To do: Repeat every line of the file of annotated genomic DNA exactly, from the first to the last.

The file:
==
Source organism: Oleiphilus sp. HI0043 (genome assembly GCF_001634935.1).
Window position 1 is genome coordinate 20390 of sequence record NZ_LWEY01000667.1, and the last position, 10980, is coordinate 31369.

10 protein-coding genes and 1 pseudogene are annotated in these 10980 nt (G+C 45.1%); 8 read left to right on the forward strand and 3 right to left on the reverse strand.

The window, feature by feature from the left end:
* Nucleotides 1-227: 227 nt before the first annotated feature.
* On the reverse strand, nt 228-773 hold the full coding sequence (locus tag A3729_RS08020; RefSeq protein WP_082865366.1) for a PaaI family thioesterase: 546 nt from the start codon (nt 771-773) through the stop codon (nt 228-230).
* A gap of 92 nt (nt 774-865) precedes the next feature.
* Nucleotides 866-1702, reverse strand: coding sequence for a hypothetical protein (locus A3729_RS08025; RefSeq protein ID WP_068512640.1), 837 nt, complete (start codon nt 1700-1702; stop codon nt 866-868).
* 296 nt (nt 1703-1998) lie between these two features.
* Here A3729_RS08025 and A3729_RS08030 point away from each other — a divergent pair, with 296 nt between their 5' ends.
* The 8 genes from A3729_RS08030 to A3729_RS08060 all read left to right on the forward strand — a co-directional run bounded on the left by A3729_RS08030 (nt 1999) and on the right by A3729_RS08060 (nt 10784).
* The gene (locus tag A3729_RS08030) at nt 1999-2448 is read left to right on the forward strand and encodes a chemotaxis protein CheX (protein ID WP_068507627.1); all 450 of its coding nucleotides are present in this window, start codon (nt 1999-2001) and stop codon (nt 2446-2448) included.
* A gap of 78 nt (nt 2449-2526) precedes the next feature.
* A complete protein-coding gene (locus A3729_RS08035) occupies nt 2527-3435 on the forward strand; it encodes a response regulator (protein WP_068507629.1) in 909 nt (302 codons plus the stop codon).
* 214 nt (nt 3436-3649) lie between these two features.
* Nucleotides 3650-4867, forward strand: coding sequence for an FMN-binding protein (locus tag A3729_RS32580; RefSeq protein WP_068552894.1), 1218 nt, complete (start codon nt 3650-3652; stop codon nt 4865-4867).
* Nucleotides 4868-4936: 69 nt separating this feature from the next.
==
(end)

Source organism: Oleiphilus sp. HI0043 (genome assembly GCF_001634935.1).
Window position 1 is genome coordinate 20390 of sequence record NZ_LWEY01000667.1, and the last position, 10980, is coordinate 31369.

10 protein-coding genes and 1 pseudogene are annotated in these 10980 nt (G+C 45.1%); 8 read left to right on the forward strand and 3 right to left on the reverse strand.

The window, feature by feature from the left end:
* Nucleotides 1-227: 227 nt before the first annotated feature.
* On the reverse strand, nt 228-773 hold the full coding sequence (locus tag A3729_RS08020; RefSeq protein WP_082865366.1) for a PaaI family thioesterase: 546 nt from the start codon (nt 771-773) through the stop codon (nt 228-230).
* A gap of 92 nt (nt 774-865) precedes the next feature.
* Nucleotides 866-1702, reverse strand: coding sequence for a hypothetical protein (locus A3729_RS08025; RefSeq protein ID WP_068512640.1), 837 nt, complete (start codon nt 1700-1702; stop codon nt 866-868).
* 296 nt (nt 1703-1998) lie between these two features.
* Here A3729_RS08025 and A3729_RS08030 point away from each other — a divergent pair, with 296 nt between their 5' ends.
* The 8 genes from A3729_RS08030 to A3729_RS08060 all read left to right on the forward strand — a co-directional run bounded on the left by A3729_RS08030 (nt 1999) and on the right by A3729_RS08060 (nt 10784).
* The gene (locus tag A3729_RS08030) at nt 1999-2448 is read left to right on the forward strand and encodes a chemotaxis protein CheX (protein ID WP_068507627.1); all 450 of its coding nucleotides are present in this window, start codon (nt 1999-2001) and stop codon (nt 2446-2448) included.
* A gap of 78 nt (nt 2449-2526) precedes the next feature.
* A complete protein-coding gene (locus A3729_RS08035) occupies nt 2527-3435 on the forward strand; it encodes a response regulator (protein WP_068507629.1) in 909 nt (302 codons plus the stop codon).
* 214 nt (nt 3436-3649) lie between these two features.
* Nucleotides 3650-4867, forward strand: coding sequence for an FMN-binding protein (locus tag A3729_RS32580; RefSeq protein WP_068552894.1), 1218 nt, complete (start codon nt 3650-3652; stop codon nt 4865-4867).
* Nucleotides 4868-4936: 69 nt separating this feature from the next.